September 29, 2016

Creating Culturally Sensitive Solutions to Digital Violence

Categories: Digital Citizenship, Equity
Jacque Wernimont

As web materials for the Center for Solutions to Online Violence go live this month, at DML Central we are continuing to run profiles of those who participated in the DML Competition 5 Trust Challenge. By focusing specifically on trust issues, this series of grant opportunities was designed to address the continuing presence of serious obstacles to digital participation that go beyond access to technology and consider the role of systemic bias or suspicion. Rather than adopt a one-size-fits all approach to bullying and stalking, the CSOV offers those seeking information about combatting internet misogyny and racism a customized set of resources tailored to the specific needs of victims, educators, and offenders.

This time, we are focusing on the principal investigator for the Center for Solutions to Online Violence project, Professor Jacqueline Wernimont of Arizona State University. For other interviews with CSOV members, see previous DML profiles of Moya Bailey and Seda Gürses.  

As we have with the other CSOV team members, we started our set of questions by encouraging Wernimont to reflect upon her earliest experiences with computers and how her personal history might have shaped her professional attitudes toward digital media and learning. She recalled “playing Where in the World is Carmen San Diego in kindergarten” and “science and technology gifts” from her mother, who is a health scientist and her father who is a psychologist, but didn’t recall “any programming or even discussion of coding in any of this.” In her position of relative privilege, she had “lots of curricular and extracurricular experience with medicine, basic engineering, mathematics (often with an artistic bent) and playing games on computers,” although “developing, programming, or tinkering for/with a computer wasn’t even on my radar” until after she completed college as an adult. “But, my sense of confidence approaching the practices and issues is very likely rooted in those early years when I was supported in playing with machines and experimenting.” As a parent, Wernimont has been enthusiastic about offering rich digital literacy opportunities to her own children and avoiding gender bias in what she makes available to them. “I’ve been really excited to bring robots and toys home to use with my 2 and 4 year olds.”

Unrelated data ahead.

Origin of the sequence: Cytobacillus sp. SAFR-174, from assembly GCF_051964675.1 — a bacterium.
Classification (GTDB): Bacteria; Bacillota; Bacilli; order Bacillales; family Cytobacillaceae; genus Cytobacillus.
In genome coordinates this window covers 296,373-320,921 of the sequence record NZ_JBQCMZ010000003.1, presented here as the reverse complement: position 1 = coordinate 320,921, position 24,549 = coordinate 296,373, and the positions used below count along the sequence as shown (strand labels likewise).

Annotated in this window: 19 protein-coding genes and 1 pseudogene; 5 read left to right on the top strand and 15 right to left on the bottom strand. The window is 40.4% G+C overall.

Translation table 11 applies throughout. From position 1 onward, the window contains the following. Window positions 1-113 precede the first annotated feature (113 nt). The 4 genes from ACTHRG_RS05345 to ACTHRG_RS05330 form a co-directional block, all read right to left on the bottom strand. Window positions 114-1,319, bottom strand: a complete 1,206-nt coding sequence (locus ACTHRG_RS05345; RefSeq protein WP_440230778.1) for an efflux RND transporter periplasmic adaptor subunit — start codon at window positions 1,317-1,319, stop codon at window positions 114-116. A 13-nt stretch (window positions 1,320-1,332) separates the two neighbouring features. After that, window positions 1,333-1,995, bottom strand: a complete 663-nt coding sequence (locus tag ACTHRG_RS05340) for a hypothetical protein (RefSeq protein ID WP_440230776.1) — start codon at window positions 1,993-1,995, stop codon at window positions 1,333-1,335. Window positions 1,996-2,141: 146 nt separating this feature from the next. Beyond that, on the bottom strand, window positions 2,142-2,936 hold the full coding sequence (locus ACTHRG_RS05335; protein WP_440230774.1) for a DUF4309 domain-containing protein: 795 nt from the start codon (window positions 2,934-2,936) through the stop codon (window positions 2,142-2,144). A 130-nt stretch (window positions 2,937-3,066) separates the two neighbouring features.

In taking a developmental approach to digital literacy that is situated in users’ individual histories, Wernimont lauds other team members and praises collaborating with DML enthusiastically. “The work on the DML-funded grant to develop the Center for Solutions to Online Violence, both as a distributed community and as a set of resources, has been transformational for me. I’ve learned an enormous amount about engaging with amazing content creators, artists, and community activists. With respect to online violence, I have come to see even more clearly how women of color, trans people, and people outside of academic structures are at greater risk than those of us in more privileged positions.”